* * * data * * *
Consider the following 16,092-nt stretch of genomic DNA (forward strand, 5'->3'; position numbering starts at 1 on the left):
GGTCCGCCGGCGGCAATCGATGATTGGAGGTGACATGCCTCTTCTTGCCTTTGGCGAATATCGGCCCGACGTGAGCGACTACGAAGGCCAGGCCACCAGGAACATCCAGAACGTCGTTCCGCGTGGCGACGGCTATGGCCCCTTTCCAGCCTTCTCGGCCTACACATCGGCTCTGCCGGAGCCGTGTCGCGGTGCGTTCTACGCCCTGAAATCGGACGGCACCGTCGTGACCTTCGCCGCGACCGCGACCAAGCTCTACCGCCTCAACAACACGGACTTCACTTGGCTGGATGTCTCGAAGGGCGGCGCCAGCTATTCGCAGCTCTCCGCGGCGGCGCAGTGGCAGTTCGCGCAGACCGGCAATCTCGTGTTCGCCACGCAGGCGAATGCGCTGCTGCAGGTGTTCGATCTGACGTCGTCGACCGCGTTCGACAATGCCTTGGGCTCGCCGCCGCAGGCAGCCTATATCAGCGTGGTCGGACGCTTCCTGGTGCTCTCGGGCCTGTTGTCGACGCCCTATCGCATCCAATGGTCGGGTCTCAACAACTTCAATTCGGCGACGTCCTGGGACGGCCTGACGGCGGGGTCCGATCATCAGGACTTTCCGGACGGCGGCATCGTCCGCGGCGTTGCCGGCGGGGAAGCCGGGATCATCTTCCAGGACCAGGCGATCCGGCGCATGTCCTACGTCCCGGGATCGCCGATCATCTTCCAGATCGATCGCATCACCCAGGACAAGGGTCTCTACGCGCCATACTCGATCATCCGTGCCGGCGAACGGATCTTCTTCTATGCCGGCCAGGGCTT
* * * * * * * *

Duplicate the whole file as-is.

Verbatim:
Consider the following 16,092-nt stretch of genomic DNA (forward strand, 5'->3'; position numbering starts at 1 on the left):
GGTCCGCCGGCGGCAATCGATGATTGGAGGTGACATGCCTCTTCTTGCCTTTGGCGAATATCGGCCCGACGTGAGCGACTACGAAGGCCAGGCCACCAGGAACATCCAGAACGTCGTTCCGCGTGGCGACGGCTATGGCCCCTTTCCAGCCTTCTCGGCCTACACATCGGCTCTGCCGGAGCCGTGTCGCGGTGCGTTCTACGCCCTGAAATCGGACGGCACCGTCGTGACCTTCGCCGCGACCGCGACCAAGCTCTACCGCCTCAACAACACGGACTTCACTTGGCTGGATGTCTCGAAGGGCGGCGCCAGCTATTCGCAGCTCTCCGCGGCGGCGCAGTGGCAGTTCGCGCAGACCGGCAATCTCGTGTTCGCCACGCAGGCGAATGCGCTGCTGCAGGTGTTCGATCTGACGTCGTCGACCGCGTTCGACAATGCCTTGGGCTCGCCGCCGCAGGCAGCCTATATCAGCGTGGTCGGACGCTTCCTGGTGCTCTCGGGCCTGTTGTCGACGCCCTATCGCATCCAATGGTCGGGTCTCAACAACTTCAATTCGGCGACGTCCTGGGACGGCCTGACGGCGGGGTCCGATCATCAGGACTTTCCGGACGGCGGCATCGTCCGCGGCGTTGCCGGCGGGGAAGCCGGGATCATCTTCCAGGACCAGGCGATCCGGCGCATGTCCTACGTCCCGGGATCGCCGATCATCTTCCAGATCGATCGCATCACCCAGGACAAGGGTCTCTACGCGCCATACTCGATCATCCGTGCCGGCGAACGGATCTTCTTCTATGCCGGCCAGGGCTT